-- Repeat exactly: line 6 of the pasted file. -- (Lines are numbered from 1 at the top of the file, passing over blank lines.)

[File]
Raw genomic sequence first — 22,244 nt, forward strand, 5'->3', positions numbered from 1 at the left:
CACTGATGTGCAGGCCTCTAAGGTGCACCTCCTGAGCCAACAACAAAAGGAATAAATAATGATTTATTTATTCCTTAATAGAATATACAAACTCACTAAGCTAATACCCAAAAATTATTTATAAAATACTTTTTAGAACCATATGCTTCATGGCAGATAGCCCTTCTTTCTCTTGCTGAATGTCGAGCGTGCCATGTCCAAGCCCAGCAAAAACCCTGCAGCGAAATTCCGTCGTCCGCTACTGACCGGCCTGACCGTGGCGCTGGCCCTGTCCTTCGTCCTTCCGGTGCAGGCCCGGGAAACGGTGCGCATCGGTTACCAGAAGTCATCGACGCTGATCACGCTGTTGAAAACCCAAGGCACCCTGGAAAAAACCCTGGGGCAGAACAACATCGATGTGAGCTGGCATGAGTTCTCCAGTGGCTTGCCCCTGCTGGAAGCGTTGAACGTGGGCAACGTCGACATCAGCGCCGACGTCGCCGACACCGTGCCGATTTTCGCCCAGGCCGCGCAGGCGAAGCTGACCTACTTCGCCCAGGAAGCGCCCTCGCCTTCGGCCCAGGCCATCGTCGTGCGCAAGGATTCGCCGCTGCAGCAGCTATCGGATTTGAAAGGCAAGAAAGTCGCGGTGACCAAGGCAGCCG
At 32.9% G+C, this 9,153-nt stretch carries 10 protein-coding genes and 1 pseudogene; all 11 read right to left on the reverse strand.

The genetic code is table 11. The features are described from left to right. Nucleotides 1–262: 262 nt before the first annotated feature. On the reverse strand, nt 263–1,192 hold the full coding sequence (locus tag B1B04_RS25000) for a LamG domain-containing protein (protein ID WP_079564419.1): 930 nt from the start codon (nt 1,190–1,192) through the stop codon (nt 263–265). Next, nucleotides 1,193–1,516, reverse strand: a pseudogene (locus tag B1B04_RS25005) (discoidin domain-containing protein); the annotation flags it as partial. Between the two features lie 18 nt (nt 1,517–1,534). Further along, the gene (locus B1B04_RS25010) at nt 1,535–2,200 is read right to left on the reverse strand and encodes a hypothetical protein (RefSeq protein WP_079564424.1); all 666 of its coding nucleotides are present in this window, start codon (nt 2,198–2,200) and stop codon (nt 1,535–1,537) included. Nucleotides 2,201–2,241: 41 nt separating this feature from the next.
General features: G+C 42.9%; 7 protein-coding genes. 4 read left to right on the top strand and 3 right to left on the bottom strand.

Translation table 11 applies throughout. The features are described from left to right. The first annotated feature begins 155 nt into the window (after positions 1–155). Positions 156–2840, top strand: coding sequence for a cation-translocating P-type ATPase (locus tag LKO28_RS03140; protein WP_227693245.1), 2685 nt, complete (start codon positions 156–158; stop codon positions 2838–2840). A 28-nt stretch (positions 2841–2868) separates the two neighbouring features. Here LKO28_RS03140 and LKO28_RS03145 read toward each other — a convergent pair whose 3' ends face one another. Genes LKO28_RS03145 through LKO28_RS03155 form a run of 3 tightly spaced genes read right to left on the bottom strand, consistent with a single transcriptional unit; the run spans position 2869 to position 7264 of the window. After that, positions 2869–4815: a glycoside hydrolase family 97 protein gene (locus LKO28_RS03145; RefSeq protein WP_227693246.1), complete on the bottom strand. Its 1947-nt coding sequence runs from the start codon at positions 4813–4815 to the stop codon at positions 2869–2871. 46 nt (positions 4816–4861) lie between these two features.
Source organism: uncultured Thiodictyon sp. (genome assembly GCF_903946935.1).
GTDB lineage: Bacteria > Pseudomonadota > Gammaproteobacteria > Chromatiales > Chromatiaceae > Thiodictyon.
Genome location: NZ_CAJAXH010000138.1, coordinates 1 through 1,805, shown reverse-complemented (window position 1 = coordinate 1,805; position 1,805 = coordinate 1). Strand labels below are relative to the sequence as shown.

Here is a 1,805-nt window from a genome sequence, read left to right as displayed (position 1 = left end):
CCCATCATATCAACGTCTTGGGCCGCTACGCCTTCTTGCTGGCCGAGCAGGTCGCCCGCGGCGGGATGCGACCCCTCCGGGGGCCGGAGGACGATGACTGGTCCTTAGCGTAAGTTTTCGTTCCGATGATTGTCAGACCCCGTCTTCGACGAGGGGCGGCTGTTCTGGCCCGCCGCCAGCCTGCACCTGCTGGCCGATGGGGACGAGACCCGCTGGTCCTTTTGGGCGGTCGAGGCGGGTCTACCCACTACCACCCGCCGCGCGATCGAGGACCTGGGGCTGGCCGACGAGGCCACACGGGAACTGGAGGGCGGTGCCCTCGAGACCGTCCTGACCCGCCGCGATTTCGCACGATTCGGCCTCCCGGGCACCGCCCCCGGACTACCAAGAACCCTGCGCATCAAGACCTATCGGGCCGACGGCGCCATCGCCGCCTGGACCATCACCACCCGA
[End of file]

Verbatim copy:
Translation table 11 applies throughout. The features are described from left to right. The first annotated feature begins 155 nt into the window (after positions 1–155). Positions 156–2840, top strand: coding sequence for a cation-translocating P-type ATPase (locus tag LKO28_RS03140; protein WP_227693245.1), 2685 nt, complete (start codon positions 156–158; stop codon positions 2838–2840). A 28-nt stretch (positions 2841–2868) separates the two neighbouring features. Here LKO28_RS03140 and LKO28_RS03145 read toward each other — a convergent pair whose 3' ends face one another. Genes LKO28_RS03145 through LKO28_RS03155 form a run of 3 tightly spaced genes read right to left on the bottom strand, consistent with a single transcriptional unit; the run spans position 2869 to position 7264 of the window. After that, positions 2869–4815: a glycoside hydrolase family 97 protein gene (locus LKO28_RS03145; RefSeq protein WP_227693246.1), complete on the bottom strand. Its 1947-nt coding sequence runs from the start codon at positions 4813–4815 to the stop codon at positions 2869–2871. 46 nt (positions 4816–4861) lie between these two features.